Saturday, May 14, 2016

500 facts: The road course

The road course is a throwback to Carl Fisher's original concept

Posted By on Sat, May 14, 2016 at 1:24 PM

click to enlarge Simon Pagenaud wins the inaugural Gran Prix of Indianapolis in 2014. - FILE PHOTO/INDYCAR
  • File photo/IndyCar
  • Simon Pagenaud wins the inaugural Gran Prix of Indianapolis in 2014.

Later this month, NUVO will present 500 facts about the Indy 500. Between now and then, we'll be sharing five facts per day from our upcoming story. Since IndyCars will run on the road course today, let's take a look at that part of IMS:

5. The original IMS design included a road course. Much like the track today, Carl Fisher’s initial plans called for an oval with a secondary road-style course that ran through the infield. The original three-mile oval was reduced to its current length and the road course was scrapped to make room for spectator seating.

48. The current glass-and-steel pagoda was constructed as part of an improvement project that ran from 1998-2000. The pagoda was one of many improvements that were undertaken to ready the track for F-1 racing — and to improve the Speedway’s facilities in general. The current building has ten levels and a flagpole that tops out at 199 feet.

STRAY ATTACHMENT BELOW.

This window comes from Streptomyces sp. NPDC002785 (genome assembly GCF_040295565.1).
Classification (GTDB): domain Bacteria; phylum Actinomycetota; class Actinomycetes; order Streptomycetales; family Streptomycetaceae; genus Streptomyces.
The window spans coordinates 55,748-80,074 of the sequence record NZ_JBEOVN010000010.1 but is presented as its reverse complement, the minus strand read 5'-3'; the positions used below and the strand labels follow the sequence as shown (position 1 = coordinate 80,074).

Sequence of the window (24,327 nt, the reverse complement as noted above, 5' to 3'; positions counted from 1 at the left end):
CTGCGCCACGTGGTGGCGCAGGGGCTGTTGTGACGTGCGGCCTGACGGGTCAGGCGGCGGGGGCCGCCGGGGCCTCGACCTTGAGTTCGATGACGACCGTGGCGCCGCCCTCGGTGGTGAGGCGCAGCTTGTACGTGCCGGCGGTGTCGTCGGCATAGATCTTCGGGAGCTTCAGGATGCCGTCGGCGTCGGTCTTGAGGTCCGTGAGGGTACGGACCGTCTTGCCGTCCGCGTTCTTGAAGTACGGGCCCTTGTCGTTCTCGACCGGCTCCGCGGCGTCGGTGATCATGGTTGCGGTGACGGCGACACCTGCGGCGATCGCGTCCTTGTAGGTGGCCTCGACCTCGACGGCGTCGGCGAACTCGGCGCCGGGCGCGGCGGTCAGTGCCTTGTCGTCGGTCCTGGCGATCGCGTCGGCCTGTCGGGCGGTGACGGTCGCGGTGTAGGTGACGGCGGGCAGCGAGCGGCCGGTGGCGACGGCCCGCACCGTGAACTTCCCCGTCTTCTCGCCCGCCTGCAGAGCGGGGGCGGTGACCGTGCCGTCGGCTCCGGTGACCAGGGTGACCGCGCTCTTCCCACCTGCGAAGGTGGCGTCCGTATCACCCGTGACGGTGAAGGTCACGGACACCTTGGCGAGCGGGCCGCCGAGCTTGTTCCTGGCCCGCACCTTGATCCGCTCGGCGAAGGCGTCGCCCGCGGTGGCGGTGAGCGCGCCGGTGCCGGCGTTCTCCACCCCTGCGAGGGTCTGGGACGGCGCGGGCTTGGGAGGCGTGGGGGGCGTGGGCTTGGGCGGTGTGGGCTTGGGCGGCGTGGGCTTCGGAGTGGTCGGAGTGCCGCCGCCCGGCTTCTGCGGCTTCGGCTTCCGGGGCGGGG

49. And the road course was readied for Formula 1 in 2000. Turn One has gone from Snakepit to bike parking and stands to turns for the road course.

397. The Gran Prix of Indianapolis debuted in 2014. Of all the races run at Indy, from NASCAR to Indy Lights, top-shelf IndyCars running on the track’s road course became a reality in the moth of May, 2014. Simon Pagenaud took the inaugural checkered after a pretty hairy standing start that saw Indy Mayor Greg Ballard injured slightly by debris.

390. Motorcycles came back to the track in 2008. The MotoGP series came to Indy nearly a century after bikes first raced at IMS.

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About The Author

Ed Wenck

Ed Wenck

Ed Wenck has been writing for NUVO (as well as several other Indiana publications) for nearly 20 years while moonlighting as a radio host. He became Managing Editor of NUVO in 2013. He's authored four books and also reports for WISH-TV's Boomer TV program.

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